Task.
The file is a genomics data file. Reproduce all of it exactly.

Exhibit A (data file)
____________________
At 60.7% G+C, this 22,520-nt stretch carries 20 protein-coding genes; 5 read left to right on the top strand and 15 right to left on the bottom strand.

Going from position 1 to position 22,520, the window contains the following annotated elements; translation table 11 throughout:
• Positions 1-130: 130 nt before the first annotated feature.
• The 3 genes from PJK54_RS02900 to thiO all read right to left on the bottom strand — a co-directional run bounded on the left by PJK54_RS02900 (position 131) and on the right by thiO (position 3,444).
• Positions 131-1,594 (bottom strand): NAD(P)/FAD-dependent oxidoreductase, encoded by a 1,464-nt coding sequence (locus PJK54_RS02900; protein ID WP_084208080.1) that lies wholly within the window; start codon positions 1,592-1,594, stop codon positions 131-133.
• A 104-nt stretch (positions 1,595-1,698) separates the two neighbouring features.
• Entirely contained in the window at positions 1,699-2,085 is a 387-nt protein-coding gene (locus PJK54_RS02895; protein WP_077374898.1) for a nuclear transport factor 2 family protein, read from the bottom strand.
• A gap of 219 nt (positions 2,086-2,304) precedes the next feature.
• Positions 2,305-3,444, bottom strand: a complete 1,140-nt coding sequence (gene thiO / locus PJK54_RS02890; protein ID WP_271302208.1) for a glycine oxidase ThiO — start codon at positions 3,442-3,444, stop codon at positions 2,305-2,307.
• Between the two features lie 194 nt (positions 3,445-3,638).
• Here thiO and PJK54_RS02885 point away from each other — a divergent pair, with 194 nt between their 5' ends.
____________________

At 60.7% G+C, this 22,520-nt stretch carries 20 protein-coding genes; 5 read left to right on the top strand and 15 right to left on the bottom strand.

Going from position 1 to position 22,520, the window contains the following annotated elements; translation table 11 throughout:
• Positions 1-130: 130 nt before the first annotated feature.
• The 3 genes from PJK54_RS02900 to thiO all read right to left on the bottom strand — a co-directional run bounded on the left by PJK54_RS02900 (position 131) and on the right by thiO (position 3,444).
• Positions 131-1,594 (bottom strand): NAD(P)/FAD-dependent oxidoreductase, encoded by a 1,464-nt coding sequence (locus PJK54_RS02900; protein ID WP_084208080.1) that lies wholly within the window; start codon positions 1,592-1,594, stop codon positions 131-133.
• A 104-nt stretch (positions 1,595-1,698) separates the two neighbouring features.
• Entirely contained in the window at positions 1,699-2,085 is a 387-nt protein-coding gene (locus PJK54_RS02895; protein WP_077374898.1) for a nuclear transport factor 2 family protein, read from the bottom strand.
• A gap of 219 nt (positions 2,086-2,304) precedes the next feature.
• Positions 2,305-3,444, bottom strand: a complete 1,140-nt coding sequence (gene thiO / locus PJK54_RS02890; protein ID WP_271302208.1) for a glycine oxidase ThiO — start codon at positions 3,442-3,444, stop codon at positions 2,305-2,307.
• Between the two features lie 194 nt (positions 3,445-3,638).
• Here thiO and PJK54_RS02885 point away from each other — a divergent pair, with 194 nt between their 5' ends.